13 Jun 2017

The Psalms in Hebrew and Latin

As mentioned in the previous post, several volumes in the exhibition are open at the beginning of the book of Psalms, to allow and encourage comparison between them. In this post we will look at a few more.

Perhaps the best illustration of the fact that 13th-century Christian scholars wanted to engage with and study the Hebrew text of the Psalms is shown by this volume:
Oxford, Corpus Christi College, MS 11
What this image shows is St Jerome’s third translation of the Psalms (from Hebrew into Latin), written in a narrow column towards the right-hand edge, Psalm 1 beginning with a large blue decorated initial “B”. To its left, in much larger script and in a wider column, is the equivalent Hebrew text. Here is a detail:

We can be sure that this book was written for a non-Jewish reader for two reasons. First, the Hebrew is written with “pointing” (i.e. the dots and dashes under the words) to indicate the vowels, which would not have been needed by anyone who could read Hebrew fluently:

Second, even though the overall layout of the page seems to suggest that the Hebrew is the dominant text, and the Latin subsidiary, the text is written so that the pages are turned from right to left (i.e. the reader reads towards the right) instead of the opposite as would be found in a Hebrew book. The first note in the top right corner of the page draws attention to this fact: in Latin it states that the each page is read towards the right in the Latin manner, whereas the individual lines of Hebrew are written and read towards the left according to Hebrew custom:

We can also be sure that the book was indeed studied by 13th-century Christians because of the numerous Latin annotations which occupy much of the four outer margins, as well as the space between the main Hebrew and Latin texts:

Similar in some ways, but printed instead of manuscript, and produced almost 300 years later, is this 1535 edition of the Psalms in Hebrew surrounded by a Latin commentary:
Oxford, Corpus Christi College, CZ.12.11
Although it is open in the exhibition at the beginning of Psalms:

the title-page lists all the Old Testament books it contains: the Prophets, Psalms, Job, Proverbs, etc.:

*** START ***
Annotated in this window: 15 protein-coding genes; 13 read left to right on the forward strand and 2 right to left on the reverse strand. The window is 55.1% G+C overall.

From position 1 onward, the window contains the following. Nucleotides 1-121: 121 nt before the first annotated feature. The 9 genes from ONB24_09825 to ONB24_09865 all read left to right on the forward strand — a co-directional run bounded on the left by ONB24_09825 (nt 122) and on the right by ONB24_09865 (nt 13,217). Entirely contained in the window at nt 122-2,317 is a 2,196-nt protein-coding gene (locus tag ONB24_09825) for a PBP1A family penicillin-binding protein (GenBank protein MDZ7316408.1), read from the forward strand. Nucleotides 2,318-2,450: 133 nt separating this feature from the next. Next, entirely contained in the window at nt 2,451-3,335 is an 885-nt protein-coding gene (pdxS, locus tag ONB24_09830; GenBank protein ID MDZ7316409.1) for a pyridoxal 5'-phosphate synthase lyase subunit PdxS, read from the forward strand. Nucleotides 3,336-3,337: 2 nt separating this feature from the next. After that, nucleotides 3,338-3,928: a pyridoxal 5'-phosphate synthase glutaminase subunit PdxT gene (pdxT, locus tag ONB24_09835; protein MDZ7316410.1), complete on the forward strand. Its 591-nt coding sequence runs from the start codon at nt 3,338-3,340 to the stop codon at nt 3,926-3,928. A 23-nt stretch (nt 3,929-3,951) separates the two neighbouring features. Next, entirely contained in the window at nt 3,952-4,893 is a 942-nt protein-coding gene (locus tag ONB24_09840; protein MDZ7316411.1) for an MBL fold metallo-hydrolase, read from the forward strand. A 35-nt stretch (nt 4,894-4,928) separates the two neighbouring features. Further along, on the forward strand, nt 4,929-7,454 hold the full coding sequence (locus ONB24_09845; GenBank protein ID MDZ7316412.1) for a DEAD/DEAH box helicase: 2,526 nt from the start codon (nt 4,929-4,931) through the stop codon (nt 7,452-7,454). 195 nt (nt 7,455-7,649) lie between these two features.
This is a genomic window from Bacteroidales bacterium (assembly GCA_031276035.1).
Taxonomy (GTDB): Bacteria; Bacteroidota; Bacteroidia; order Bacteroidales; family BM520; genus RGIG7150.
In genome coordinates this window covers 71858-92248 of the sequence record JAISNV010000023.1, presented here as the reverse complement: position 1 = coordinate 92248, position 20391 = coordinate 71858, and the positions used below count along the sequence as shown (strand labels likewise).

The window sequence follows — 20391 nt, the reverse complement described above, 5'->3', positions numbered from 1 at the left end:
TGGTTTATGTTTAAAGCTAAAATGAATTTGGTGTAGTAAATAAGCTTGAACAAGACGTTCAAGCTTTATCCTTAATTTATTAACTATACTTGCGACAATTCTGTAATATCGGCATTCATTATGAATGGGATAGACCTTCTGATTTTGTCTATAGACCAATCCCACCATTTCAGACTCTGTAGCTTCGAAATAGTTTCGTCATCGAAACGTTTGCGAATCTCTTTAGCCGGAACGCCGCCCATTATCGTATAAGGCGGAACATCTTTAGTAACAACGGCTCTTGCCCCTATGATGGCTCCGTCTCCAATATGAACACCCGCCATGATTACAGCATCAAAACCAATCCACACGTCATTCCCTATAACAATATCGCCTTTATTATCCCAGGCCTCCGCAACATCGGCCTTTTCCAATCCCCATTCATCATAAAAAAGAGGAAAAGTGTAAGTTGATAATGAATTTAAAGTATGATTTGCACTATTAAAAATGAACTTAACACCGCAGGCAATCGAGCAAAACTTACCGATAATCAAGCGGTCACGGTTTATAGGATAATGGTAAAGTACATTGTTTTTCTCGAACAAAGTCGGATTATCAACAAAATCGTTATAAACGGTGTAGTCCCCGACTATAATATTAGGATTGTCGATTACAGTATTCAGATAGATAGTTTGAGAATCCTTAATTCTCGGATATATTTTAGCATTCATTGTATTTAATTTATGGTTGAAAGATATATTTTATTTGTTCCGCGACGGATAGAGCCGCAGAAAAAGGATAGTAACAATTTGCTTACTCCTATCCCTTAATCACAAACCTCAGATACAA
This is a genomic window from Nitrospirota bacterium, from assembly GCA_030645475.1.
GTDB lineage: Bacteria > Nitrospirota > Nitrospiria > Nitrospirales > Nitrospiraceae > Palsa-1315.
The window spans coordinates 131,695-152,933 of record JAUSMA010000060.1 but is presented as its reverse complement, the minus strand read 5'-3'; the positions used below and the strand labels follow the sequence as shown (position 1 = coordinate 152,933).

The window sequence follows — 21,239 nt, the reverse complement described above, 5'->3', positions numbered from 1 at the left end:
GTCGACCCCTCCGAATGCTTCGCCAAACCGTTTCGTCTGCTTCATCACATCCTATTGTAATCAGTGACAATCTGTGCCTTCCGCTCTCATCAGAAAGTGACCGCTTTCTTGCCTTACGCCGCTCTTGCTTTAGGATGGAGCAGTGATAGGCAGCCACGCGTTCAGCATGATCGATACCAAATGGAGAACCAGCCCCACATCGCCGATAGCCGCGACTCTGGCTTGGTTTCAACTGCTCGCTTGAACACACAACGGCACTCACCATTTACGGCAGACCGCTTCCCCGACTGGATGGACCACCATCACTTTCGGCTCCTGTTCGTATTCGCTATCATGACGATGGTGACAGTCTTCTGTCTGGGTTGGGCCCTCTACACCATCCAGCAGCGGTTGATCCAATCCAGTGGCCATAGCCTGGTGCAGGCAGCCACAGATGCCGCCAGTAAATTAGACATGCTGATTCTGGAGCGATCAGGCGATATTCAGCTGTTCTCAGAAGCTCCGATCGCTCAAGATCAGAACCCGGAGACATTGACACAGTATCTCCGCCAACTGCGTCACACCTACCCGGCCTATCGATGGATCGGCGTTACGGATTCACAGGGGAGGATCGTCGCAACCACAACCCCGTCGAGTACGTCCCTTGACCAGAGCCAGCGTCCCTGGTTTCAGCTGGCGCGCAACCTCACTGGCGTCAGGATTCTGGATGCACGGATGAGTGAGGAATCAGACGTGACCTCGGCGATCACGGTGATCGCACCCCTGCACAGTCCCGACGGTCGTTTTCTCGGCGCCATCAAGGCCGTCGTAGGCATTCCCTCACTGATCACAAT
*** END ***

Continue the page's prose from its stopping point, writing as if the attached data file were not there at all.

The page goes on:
The 1535 date of publication is in Roman numerals (M. D. XXXV.) at the bottom of the page, and thus it is interesting to note that on the following leaf there is an inscription recording that it was given to Corpus Christi College by the first President, John Claymond (discussed in a previous post):

He died within two years, in 1537, so it is clear that he bought the book very soon after publication.

A curious feature of the decoration of the book is that the printer apparently did not have decorated initials suitable for every book: the initial "B" of Psalms begins with an image of Adam and Eve, a subject more appropriate to Genesis:

Details of the two exhibits discussed above are:

[Proverbs and Psalms]
[England, perhaps Oxford, late 13th century]
Corpus Christi College, Oxford, MS 11

Sebastian Münster (1489–1552), Veteris instrumenti tomus secundus, prophetarum oracula atque hagiographia continens, hoc est, Prophetas maiores & minores, Psalterium …
Basel: Michael Isingrin and Heinrich Petri, 1535
Corpus Christi College, Oxford, CZ.12.11

10 Jun 2017

Translations and Revisions of The Psalms

The first words of Psalm 1 in Middle English
(Oxford, Corpus Christi College, MS 4)
One of the major themes of the exhibition is the perennial desire to revise and improve the text of the Bible.

Before the printing of the Gutenberg Bible c.1455, all books were written by hand. Every new book was produced by a scribe, who copied from an already-existing copy. (It is notable that even in modern English we refer to individual modern printed volumes as "copies" of a book, even though they were not produced by a process of copying).

This process led to a gradual "corruption" of the text, as follows: a scribe would make a copy of Book A to produce Book B. Being human, he (most scribes were male before the fifteenth century) would almost inevitably introduce some errors. He might then make a different copy of Book A, Book C, with different errors in it, so now A, B, and C are all different. Other scribes would later copy Books B and C to produce Books D and E (and F, G, H, ...) duplicating the errors of the earlier copies, and adding new ones. And so the process would continue, down through the centuries, with each copy's text straying further and further from the text of the original Copy A.